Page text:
(5) Suicidality: Any level of depression that decreases performance in the various domains of self-care make the condition essentially "parasuicidal." These costs are key to generating honest signals of need and the extortionary forces that depression, under the niche change hypothesis, uses to persuade social partners to allow and facilitate niche change. Progression to explicitly suicidal thoughts and action, mostly still parasuicidal as far as their end results are concerned (especially in our ancient evolutionary environment, where human depression was designed by natural selection, and where arguably, there were fewer easy ways to kill yourself), is a logical extension of the strategy. Explicit suicidality is meant to affect the calculations of social partners resisting your niche change who are too dull-witted or so strongly in favor of maintaining the status quo to respond favorably (helpfully) to more abstract fitness- or survival-probability reducing behaviors. Note here that a key to understanding the niche change hypothesis, particularly as applied to the extortionary aspect of major depression, is that as the probability diminishes that status quo social contracts are sustainable due to the inability of the depressed person to deliver their usual goods and services and because they might be permanently lost through death, the less economic sense it makes to try to maintain that status quo. Success of major depression in situations where key social partners do not find it in their interests to respond to costly honest signals of need depends on such holdouts concluding that having their social partner change niche and recover will be more beneficial than losing that social completely.

Back when the human capacity for depression evolved, we did not have as many easy ways to kill ourselves. Strong instincts had a chance to evolve that often kept us from using ancient ways of doing ourselves in (e.g., jumping off cliffs, walking into a pride of lion, cutting ourselves with sharp rocks). Today's high rates of successful depression-associated suicide are probably an artifact of our having such novel and easy ways to end our lives. Thus the high rates of suicide associated with depression today should not lead one to regard consideration of major depression as an adaptation unthinkable.

(6) Disengagement: When the conscious or subconscious mind at least tentatively concludes that niche change is needed, it should begin to cause the person to "detach" from their current niche. This will, in addition to the "effects of last resort" conducive to niche change listed above, prepare the person to make a move into a new and better niche should that opportunity finally arise. Under the SNH, a first priority of the therapist should be to discover what the patient's conscious and subconscious thinks of their current niche in terms relevant to long term fitness, and should not have their own outsider, intuitive, common sense judgments of its quality strongly influence the course of therapy. Circumstances that look superficially auspicious from the outside may constitute a semiconscious intrapsychic hell for the patient, one that may be well justified from a sober fitness perspective. END of 4/12/14 entry. -- Paul Watson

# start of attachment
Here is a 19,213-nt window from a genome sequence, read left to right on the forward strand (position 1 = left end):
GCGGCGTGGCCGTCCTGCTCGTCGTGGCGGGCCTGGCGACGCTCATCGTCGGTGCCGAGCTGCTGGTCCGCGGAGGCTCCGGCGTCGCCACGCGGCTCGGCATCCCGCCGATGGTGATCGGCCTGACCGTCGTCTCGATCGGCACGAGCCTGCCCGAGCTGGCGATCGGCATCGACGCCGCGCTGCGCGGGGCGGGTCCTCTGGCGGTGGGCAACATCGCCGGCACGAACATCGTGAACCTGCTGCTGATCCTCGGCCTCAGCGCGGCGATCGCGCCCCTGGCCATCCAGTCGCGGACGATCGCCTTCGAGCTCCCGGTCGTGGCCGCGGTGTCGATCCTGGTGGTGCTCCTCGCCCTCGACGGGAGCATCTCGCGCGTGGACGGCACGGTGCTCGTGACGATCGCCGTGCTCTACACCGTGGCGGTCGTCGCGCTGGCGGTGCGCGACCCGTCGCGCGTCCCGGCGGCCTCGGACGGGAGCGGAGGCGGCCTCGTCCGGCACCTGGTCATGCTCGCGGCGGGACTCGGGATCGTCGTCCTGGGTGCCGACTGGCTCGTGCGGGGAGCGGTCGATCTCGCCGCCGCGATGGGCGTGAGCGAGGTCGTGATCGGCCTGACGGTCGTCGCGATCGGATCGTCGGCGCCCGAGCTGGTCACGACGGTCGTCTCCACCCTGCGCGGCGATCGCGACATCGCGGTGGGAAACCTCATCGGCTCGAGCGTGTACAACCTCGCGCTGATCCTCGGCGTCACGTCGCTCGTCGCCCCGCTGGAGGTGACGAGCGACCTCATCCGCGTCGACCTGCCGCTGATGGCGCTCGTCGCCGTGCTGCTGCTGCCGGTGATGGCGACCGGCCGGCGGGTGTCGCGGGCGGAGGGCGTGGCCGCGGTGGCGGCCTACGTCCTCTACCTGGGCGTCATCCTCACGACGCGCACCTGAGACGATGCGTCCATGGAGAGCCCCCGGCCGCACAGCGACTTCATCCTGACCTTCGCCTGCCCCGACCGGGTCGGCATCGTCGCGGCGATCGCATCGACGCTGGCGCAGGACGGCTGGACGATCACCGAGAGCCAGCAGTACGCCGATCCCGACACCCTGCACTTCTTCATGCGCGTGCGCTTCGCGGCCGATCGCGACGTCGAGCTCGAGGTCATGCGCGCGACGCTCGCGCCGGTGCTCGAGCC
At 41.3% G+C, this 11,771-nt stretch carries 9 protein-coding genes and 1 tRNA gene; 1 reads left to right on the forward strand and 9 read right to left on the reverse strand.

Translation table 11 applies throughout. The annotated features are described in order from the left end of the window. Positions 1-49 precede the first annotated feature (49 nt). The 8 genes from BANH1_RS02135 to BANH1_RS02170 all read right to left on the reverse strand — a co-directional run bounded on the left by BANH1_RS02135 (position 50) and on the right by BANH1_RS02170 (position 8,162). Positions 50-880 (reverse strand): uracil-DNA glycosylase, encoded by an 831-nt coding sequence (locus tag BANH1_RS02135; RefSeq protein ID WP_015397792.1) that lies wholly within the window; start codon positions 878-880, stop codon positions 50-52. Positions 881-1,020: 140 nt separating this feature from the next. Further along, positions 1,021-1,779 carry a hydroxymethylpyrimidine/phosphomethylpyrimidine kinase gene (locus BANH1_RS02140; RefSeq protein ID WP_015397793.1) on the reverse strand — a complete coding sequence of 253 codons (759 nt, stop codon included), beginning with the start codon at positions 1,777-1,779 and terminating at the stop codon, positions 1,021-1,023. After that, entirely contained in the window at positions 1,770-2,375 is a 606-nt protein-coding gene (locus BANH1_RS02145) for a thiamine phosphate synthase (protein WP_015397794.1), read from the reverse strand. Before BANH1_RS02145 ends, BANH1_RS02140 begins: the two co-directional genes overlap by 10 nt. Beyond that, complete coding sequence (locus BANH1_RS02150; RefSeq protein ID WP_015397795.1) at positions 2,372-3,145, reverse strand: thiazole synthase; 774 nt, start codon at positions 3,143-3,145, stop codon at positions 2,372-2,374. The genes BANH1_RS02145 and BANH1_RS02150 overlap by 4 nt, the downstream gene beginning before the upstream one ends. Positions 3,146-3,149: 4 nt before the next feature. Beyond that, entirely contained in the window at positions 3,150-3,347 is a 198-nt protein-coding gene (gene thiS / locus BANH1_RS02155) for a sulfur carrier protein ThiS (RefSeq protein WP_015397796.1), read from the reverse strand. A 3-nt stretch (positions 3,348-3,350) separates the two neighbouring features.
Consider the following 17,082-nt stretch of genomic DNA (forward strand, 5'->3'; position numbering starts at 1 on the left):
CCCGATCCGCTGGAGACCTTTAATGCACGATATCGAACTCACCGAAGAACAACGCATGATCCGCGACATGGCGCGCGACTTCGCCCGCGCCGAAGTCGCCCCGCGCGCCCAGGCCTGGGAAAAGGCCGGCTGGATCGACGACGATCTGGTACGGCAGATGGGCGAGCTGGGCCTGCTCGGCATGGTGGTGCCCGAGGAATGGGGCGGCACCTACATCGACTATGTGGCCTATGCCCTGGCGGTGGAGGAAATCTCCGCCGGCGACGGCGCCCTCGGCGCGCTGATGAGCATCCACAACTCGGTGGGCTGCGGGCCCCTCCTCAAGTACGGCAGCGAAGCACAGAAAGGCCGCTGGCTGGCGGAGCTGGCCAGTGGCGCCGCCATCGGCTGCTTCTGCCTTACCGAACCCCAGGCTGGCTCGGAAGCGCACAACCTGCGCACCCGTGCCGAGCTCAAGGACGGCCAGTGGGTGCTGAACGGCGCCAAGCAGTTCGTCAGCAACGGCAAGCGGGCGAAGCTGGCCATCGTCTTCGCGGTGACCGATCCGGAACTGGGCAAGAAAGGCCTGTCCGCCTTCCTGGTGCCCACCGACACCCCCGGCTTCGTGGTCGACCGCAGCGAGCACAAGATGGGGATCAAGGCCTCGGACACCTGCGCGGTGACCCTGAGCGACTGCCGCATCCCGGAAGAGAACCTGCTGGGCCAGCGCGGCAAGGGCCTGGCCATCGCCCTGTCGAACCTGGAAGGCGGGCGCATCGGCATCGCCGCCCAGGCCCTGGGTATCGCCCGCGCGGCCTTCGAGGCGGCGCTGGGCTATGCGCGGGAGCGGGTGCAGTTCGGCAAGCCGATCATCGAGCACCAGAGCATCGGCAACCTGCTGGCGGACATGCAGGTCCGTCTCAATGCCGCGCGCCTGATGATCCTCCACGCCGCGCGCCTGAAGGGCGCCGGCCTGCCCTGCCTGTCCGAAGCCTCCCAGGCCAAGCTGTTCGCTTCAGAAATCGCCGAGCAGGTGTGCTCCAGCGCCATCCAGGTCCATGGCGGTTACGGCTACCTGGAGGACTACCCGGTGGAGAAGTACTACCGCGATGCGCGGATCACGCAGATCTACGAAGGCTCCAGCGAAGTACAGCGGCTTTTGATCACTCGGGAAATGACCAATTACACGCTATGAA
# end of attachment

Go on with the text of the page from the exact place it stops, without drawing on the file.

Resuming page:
P.J. Watson additional comment added 4-13-2014

You might wish to read my original review and 4-12-14 comment before this one...

With welcome urgency, Rottenberg points out the "deteriorating situation" with regard to the growing prevalence of depression, despite (non-evolutionary) medical advances in treatment (book page 2, Kindle location 90). He points out that we have a "growing arsenal of psychological and drug treatments for depression." Moreover, he points out that, "Social awareness about the symptoms of depression is increasing, and more people are recognizing that it is a bona fide health condition, not a personal weakness or character flaw. Scientific research on depression, from neuroscience to cross-cultural studies, has absolutely exploded."

All true. The problem is, as Rottenberg clearly suspects, we don't have a clue what depression is really all about, a condition that full-bodied Darwinian analyses could reverse. Operating from ignorance as to the possible functional significance of depression, mental health professionals as well as the social partners of depressed people are, with varying and often transient effects, just repressing depression's symptoms, both chemically and via social interaction. The brain is designed to stubbornly address life circumstances that negatively affect fitness, so depression often returns, often perhaps more resistant to the manipulations that may have caused it to subside for a while.

The SNH or, more specifically, the niche change hypothesis of depression, offers a cogent explanation for this tragic state of affairs. It is NOT just that we have inadequate treatments for depression compared, perhaps, even to more "primitive" or traditional societies. Mainly it is due to increased instability and dynamism of socioeconomic niches in modern societies. Even if you have a great niche these days, there are a number of ways it can get pulled out from under you, thus forcing you to contemplate niche change, indeed, in many circumstances, in the face of losing everything. Or, for a younger person trying to home in on a niche, it can be like looking into an ever changing kaleidoscope. The skills and credentials one needs to thrive in society, and thus maximize expected lifetime inclusive fitness, are changing all the time at increasing rates of speed. Unlike the much more stabile and predictable socioeconomic conditions faced by young people in traditional societies, under modern conditions one's parents, adult relatives, teachers, and holy men "made it" in a world that is in many respects gone. They cannot help you as much getting the training and making the political connections needed to make it in your new world. Even the most intelligent and hip young person has more to worry about plans going wrong than thier ancestors did. Since we propose that depression is about securing a niche that matches one's capacities and opportunities for fitness-enhancing activity and gaining effective social help necessary to do so, this modern situation is naturally expected to trigger depression with increasing frequency.